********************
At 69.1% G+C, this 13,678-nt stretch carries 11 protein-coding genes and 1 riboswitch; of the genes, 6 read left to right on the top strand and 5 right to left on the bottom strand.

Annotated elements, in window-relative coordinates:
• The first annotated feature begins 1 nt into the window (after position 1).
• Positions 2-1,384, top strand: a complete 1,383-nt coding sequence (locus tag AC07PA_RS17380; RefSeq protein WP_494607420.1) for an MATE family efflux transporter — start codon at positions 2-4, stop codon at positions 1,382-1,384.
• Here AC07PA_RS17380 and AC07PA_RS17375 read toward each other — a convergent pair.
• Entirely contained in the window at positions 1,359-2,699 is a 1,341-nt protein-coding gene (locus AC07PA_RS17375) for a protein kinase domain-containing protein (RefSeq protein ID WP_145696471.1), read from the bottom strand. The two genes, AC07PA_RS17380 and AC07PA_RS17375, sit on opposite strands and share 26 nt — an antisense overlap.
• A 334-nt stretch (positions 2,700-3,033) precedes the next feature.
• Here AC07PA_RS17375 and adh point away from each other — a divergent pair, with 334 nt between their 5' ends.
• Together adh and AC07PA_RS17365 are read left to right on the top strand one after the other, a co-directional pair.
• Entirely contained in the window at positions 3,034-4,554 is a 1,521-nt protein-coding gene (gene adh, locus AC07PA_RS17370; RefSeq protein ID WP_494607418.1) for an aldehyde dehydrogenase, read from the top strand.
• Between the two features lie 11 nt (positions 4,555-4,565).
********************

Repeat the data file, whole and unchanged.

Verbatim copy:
At 69.1% G+C, this 13,678-nt stretch carries 11 protein-coding genes and 1 riboswitch; of the genes, 6 read left to right on the top strand and 5 right to left on the bottom strand.

Annotated elements, in window-relative coordinates:
• The first annotated feature begins 1 nt into the window (after position 1).
• Positions 2-1,384, top strand: a complete 1,383-nt coding sequence (locus tag AC07PA_RS17380; RefSeq protein WP_494607420.1) for an MATE family efflux transporter — start codon at positions 2-4, stop codon at positions 1,382-1,384.
• Here AC07PA_RS17380 and AC07PA_RS17375 read toward each other — a convergent pair.
• Entirely contained in the window at positions 1,359-2,699 is a 1,341-nt protein-coding gene (locus AC07PA_RS17375) for a protein kinase domain-containing protein (RefSeq protein ID WP_145696471.1), read from the bottom strand. The two genes, AC07PA_RS17380 and AC07PA_RS17375, sit on opposite strands and share 26 nt — an antisense overlap.
• A 334-nt stretch (positions 2,700-3,033) precedes the next feature.
• Here AC07PA_RS17375 and adh point away from each other — a divergent pair, with 334 nt between their 5' ends.
• Together adh and AC07PA_RS17365 are read left to right on the top strand one after the other, a co-directional pair.
• Entirely contained in the window at positions 3,034-4,554 is a 1,521-nt protein-coding gene (gene adh, locus AC07PA_RS17370; RefSeq protein ID WP_494607418.1) for an aldehyde dehydrogenase, read from the top strand.
• Between the two features lie 11 nt (positions 4,555-4,565).